The 'Music Is Going To Stop': The Homebuilder Land Grab Is A Crisis In The Making
The nation’s largest homebuilders are buying up undeveloped land at a frantic pace. With Americans clamoring for new single-family homes to purchase and rent, the short-term outlook for homebuilding has rarely been better.
But analysts are worried that as interest rates and mortgage rates rise, all those land purchases could create an economic pinch for homebuilders that overextended themselves.
“The biggest concern I have is the land grab,” Ivy Zelman, CEO of housing research firm Zelman & Associates, said on the most recent Walker & Dunlop Walker Webcast. “The majority of these homebuilders are going out and buying land and underwriting today’s record-high absorption and price growth. Those numbers are not sustainable, but builders are buying land as if they are.”
According to her firm’s research, Zelman forecast that home prices, which spiked between 10% and 13% in 2020, would rise by a more modest 6% in 2021 and 2022. During 2020, homebuilders have been able to increase their profit margins by passing the increased costs of labor and materials along to consumers, who have thus far seemed happy to purchase new homes at higher costs.
If demand for new homes slackens and if the Federal Reserve raises interest rates, though, those margins will tighten. Homebuilders should be able to provide financial incentives to keep new buyers interested, Zelman said, but each added incentive tightens the builder’s margins further. To keep being profitable, they will need to build more houses. And to build more houses, they need more land.
“The homebuilders can’t stop buying land because they only survive if they have the volume,” Zelman said. “They’re seeing incredible margin expansion right now, but that music is going to stop. When it does comes down to rates.”
While the Federal Reserve has said that it doesn’t have any concrete plans to raise interest rates, it is also unlikely to cut interest rates again. Mortgage rates, which dropped steadily in 2020, are similarly unlikely to drop further.
“Last year, there were 13 or 14 record lows set by 30-year fixed mortgage rates,” CNBC real estate correspondent Diana Olick told Walker & Dunlop CEO Willy Walker. “I don’t think you’re going to see that again anytime soon.”
When rates do rise, homebuilders could find themselves with a massive backlog of houses to build and profit margins that have suddenly turned negative.
Economic and demographic trends could similarly start eating into the demand for housing sooner rather than later. Lumber costs have spiked, as have costs for housing finishes and appliances, whose supply chains have been snarled by the coronavirus pandemic. The cost of construction and trucking labor is on the rise, thanks to a shrinking labor force. And many households that have become multigenerational — bringing a parent or adult child back into the home — could stay that way for years rather than quickly snapping back once the pandemic ends, Olick said.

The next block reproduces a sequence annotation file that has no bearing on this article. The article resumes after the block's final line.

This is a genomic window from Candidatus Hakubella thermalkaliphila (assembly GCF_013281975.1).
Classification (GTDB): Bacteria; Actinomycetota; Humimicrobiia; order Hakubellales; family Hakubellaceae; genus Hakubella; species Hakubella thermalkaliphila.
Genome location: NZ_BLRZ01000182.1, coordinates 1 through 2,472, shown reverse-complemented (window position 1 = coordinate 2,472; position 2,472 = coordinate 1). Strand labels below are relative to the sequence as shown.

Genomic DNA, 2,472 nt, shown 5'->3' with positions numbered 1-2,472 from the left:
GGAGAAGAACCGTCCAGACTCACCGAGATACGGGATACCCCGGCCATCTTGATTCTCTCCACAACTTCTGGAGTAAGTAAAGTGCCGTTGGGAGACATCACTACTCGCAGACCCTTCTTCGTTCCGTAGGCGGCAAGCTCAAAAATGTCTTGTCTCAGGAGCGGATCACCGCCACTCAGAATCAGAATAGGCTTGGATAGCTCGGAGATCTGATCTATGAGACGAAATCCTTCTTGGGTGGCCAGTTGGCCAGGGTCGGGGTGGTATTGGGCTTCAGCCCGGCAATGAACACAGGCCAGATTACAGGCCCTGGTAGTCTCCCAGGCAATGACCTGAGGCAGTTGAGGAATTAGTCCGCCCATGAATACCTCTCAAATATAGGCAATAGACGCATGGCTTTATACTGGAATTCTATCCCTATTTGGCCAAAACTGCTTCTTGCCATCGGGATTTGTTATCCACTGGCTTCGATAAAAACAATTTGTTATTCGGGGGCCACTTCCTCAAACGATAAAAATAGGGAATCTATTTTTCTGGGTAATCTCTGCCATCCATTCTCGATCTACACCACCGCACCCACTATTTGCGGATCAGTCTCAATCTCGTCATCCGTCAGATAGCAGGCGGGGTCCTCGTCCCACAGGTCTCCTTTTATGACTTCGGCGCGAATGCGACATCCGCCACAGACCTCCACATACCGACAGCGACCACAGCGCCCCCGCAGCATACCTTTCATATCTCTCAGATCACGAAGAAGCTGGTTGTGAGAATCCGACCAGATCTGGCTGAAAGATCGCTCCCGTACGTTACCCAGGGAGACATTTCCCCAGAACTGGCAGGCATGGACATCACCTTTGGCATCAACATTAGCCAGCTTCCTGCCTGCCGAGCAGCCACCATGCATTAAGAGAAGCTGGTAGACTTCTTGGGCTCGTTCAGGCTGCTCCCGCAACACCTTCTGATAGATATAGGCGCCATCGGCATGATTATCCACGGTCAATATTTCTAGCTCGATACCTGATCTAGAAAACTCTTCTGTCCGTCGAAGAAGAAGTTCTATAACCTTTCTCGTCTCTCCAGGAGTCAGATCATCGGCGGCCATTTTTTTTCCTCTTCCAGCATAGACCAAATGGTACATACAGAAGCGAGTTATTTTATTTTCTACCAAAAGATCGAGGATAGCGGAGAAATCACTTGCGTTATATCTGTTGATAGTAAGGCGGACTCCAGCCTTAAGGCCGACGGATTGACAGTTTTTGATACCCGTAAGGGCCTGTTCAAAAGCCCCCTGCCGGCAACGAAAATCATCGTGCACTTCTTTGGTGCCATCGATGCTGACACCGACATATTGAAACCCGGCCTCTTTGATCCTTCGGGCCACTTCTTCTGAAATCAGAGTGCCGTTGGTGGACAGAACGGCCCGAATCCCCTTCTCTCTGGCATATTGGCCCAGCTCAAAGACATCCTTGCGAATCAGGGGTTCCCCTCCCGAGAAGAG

Walker asked Olick whether she thought there was a possibility for a glut of new single-family home supply as homebuilders go on a development spree. Olick said she is skeptical that a glut could ever form, at least within affordable homes.
“I think homebuilders need to put the pedal to the metal,” Olick said. “I know there are a lot of headwinds, from land, labor, materials cost skyrocketing, but when we look at supply, we need more entry-level homes. A lot of the low-end housing stock was bought by investors as single-family rental, and there’s not enough of that supply in existence.”
The single-family rental and build-to-rent sectors have seen exceptional levels of activity over the last year, Zelman said, and boast some of the highest cash-on-cash returns of any sector across commercial real estate. While single-family rentals are still dominated by mom-and-pop owners with portfolios of only a few properties, 2020 saw several industry giants expand their single-family rental portfolios or enter the market for the first time. In many cases, Zelman said, investors have kept first-time homebuyers out of the market.
Olick said that the single-family rental was likely to keep growing, especially as young millennials and members of Generation Z, many of whom don’t have the funds to purchase a home, continue to rent but choose not to live in downtown apartments. Even growing pet ownership has pushed demand for single-family rentals, since pet owners require more space than multifamily buildings offer.
When Walker posed Zelman the question of which real estate asset class she would invest in if she had $100M to deploy, she responded emphatically in favor of single-family rental.
“I would be putting in to do fix-and-flip or new construction on existing lots, to densify these more suburban infill areas,” Zelman said. “We have large, aging homes in disrepair with very large lots. You can knock them down and build several units on the same lots. That’s where I think the greatest need is and the greatest opportunity.”
On March 10, Walker will host Joseph Coughlin, director of the Massachusetts Institute of Technology AgeLab to discuss the older adult market and how companies can build and sell to older consumers' needs. Register here for the webcast.
See Walker's future guests and register for the Walker Webcast here.
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